The Primavera P6 Finish On Or After (FOOA) constraint supports situations when an event must occur either at the same time or before the completion of an effort.
The start and finish of a project is comparable to the movement of a train. The train slowly gains speed until it reaches velocity. Likewise, the train gradually decelerates and comes to a halt. So certain events have to take place to get a project up and running, and certain events have to occur to bring it to a successful close.
The key word is successful. Guiding a Primavera P6 project to an agreeable close may require the insertion of a FOOA constraint. Broad usage of constraints is discouraged in scheduling. You typically want activity durations and network logic to drive the start and finish dates of activities.
Sometimes, however, the scheduler may better suit the true schedule narrative by inserting a constraint. The FOOA constraint may better describe a situation where an event must occur simultaneously or before the finish of an effort to lead the project to a favorable conclusion.
This article demonstrates a situation when insertion of a FOOA constraint provides the best representation of the true schedule storyline.
We have in Figure 1 our demonstration project.
This is a piping repair and improvement project. Bringing this project to a successful close requires the insertion of a FOOA constraint. In our scheduling situation the government contracting officer for the final quality assurance inspection is not available till on or after Wednesday, September 25, 2019. The government contracting officer must inspect the worksite and confirm that the installation meets quality assurance requirements.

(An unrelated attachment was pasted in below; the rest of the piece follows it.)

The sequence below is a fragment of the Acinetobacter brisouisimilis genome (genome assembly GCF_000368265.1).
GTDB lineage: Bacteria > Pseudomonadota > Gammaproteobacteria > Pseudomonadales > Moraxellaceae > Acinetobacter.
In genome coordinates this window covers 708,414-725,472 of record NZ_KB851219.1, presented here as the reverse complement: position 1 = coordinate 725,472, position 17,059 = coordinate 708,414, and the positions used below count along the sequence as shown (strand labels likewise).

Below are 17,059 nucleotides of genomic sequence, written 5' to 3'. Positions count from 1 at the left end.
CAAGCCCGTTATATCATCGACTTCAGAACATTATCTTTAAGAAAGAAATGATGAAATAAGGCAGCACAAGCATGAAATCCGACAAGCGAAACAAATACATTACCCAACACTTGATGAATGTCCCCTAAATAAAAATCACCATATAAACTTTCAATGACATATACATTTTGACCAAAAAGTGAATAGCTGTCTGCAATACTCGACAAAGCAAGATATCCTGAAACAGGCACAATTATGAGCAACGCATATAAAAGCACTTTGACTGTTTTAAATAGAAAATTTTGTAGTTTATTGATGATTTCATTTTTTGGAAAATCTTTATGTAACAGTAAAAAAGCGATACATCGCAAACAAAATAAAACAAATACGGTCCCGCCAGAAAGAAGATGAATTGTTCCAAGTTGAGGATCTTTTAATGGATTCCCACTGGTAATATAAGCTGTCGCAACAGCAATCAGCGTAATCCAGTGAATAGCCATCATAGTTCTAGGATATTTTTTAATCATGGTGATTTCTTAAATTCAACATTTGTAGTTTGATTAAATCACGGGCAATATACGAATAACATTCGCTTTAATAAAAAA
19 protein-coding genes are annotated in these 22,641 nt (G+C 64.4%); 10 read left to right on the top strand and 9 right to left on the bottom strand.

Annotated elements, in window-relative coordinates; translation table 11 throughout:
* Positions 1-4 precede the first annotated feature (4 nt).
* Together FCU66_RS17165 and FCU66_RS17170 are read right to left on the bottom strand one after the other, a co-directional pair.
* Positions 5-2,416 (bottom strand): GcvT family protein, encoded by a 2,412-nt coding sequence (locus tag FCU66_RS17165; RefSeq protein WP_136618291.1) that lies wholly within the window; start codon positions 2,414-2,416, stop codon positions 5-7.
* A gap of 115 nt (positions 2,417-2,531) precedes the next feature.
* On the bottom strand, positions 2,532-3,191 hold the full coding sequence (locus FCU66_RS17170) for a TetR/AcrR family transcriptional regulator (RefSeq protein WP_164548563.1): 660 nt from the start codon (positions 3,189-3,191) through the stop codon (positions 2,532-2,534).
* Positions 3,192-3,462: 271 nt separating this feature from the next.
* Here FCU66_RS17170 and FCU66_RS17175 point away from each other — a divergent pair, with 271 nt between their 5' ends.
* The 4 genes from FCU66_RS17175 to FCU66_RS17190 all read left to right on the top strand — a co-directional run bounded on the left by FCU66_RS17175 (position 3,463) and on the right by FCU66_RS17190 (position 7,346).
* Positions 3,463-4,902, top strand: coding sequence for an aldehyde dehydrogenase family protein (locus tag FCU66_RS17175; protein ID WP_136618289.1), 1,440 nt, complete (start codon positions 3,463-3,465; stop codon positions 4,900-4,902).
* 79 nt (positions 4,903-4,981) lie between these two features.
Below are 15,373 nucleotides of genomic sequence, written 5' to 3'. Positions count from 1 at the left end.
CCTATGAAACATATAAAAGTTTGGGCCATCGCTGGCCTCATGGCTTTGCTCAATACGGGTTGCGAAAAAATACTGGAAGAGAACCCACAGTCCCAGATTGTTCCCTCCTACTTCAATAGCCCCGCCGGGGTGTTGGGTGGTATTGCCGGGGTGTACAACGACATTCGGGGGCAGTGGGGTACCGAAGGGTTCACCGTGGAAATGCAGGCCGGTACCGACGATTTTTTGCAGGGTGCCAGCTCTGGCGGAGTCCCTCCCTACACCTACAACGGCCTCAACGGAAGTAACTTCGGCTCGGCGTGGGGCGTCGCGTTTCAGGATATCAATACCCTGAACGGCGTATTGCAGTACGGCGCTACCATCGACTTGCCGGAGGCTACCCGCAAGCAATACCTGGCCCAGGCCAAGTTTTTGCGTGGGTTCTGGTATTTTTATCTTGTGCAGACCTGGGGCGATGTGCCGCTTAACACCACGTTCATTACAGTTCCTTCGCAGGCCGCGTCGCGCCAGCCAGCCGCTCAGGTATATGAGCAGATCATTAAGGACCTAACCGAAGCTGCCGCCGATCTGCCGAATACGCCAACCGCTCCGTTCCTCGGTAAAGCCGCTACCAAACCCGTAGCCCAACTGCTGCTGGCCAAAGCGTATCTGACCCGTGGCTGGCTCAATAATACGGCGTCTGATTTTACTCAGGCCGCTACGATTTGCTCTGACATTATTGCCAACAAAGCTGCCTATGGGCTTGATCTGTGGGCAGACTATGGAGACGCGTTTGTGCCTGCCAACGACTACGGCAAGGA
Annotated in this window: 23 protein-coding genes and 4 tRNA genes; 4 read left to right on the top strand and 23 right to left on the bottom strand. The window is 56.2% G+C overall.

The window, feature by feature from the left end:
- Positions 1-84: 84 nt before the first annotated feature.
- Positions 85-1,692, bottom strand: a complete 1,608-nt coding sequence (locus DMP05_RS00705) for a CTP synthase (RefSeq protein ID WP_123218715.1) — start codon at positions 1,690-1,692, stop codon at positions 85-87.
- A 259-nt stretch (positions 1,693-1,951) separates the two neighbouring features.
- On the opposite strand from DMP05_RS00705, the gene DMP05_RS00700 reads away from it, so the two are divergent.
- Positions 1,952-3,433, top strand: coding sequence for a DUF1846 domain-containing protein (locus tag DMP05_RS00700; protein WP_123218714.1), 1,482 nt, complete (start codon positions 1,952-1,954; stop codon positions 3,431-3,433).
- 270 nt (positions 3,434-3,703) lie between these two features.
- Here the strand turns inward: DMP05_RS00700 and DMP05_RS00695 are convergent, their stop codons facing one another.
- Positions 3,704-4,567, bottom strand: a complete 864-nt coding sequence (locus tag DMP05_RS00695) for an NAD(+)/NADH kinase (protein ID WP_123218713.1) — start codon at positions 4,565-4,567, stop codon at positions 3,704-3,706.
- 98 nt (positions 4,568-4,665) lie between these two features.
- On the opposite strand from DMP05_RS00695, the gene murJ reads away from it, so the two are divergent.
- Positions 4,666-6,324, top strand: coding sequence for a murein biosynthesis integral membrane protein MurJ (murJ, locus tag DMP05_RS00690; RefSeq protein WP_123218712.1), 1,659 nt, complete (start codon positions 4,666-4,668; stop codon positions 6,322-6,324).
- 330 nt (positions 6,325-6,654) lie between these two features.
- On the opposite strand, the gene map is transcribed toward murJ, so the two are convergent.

Network logic has the final inspection taking place on Monday, September 23, 2019. We need to insert a FOOA constraint, so that the final inspection does not conclude until on or after Wednesday when the government contracting officer is available.
We proceed with our FOOA constraint insertion by selecting the final quality assurance inspection activity and the status tab in the bottom details, Figure 2.
In the constraint section we choose the Finish On or After primary constraint. We set the date to September 25, 2019, Figure 3.
We recalculate the schedule and the final schedule displays similar to Figure 4.
You may observe on the Gantt chart that the critical path now has a discontinuity; activities upstream of our constraint activity have become non-critical. This is because our FOOA constraint delays the final quality assurance inspection until on or after Wednesday. This generates 2 days total float on write quality assurance report, which means the write quality assurance report effort can delay 2 days and still not postpone the project end date.
This creates the break along our critical path. Critical path discontinuities is one reason that insertion of activity constraints is discouraged. Some guidelines only accept activity constraints specifically written in the contract. But in our schedule the FOOA helps consider the availability of the government contracting officer and its impact on the closing phase of the project schedule.
It’s good practice to let network logic determine the start and finish date of schedule activities. Sometimes, however, you have a schedule situation that is best described by the insertion of an activity constraint. The FOOA better models scenarios where an effort cannot complete until an event driven date occurs.
In our demonstration Primavera P6 project schedule, the final quality assurance inspection cannot conclude until the government contracting officer is available to inspect the worksite, and approve the quality of the deliverable.
So, the FOOA constraint delays conclusion of the inspection effort until the availability of the government contracting officer. The FOOA therefore slowly decelerates our piping repair and improvement project to bring this schedule to a successful (quality approved) conclusion.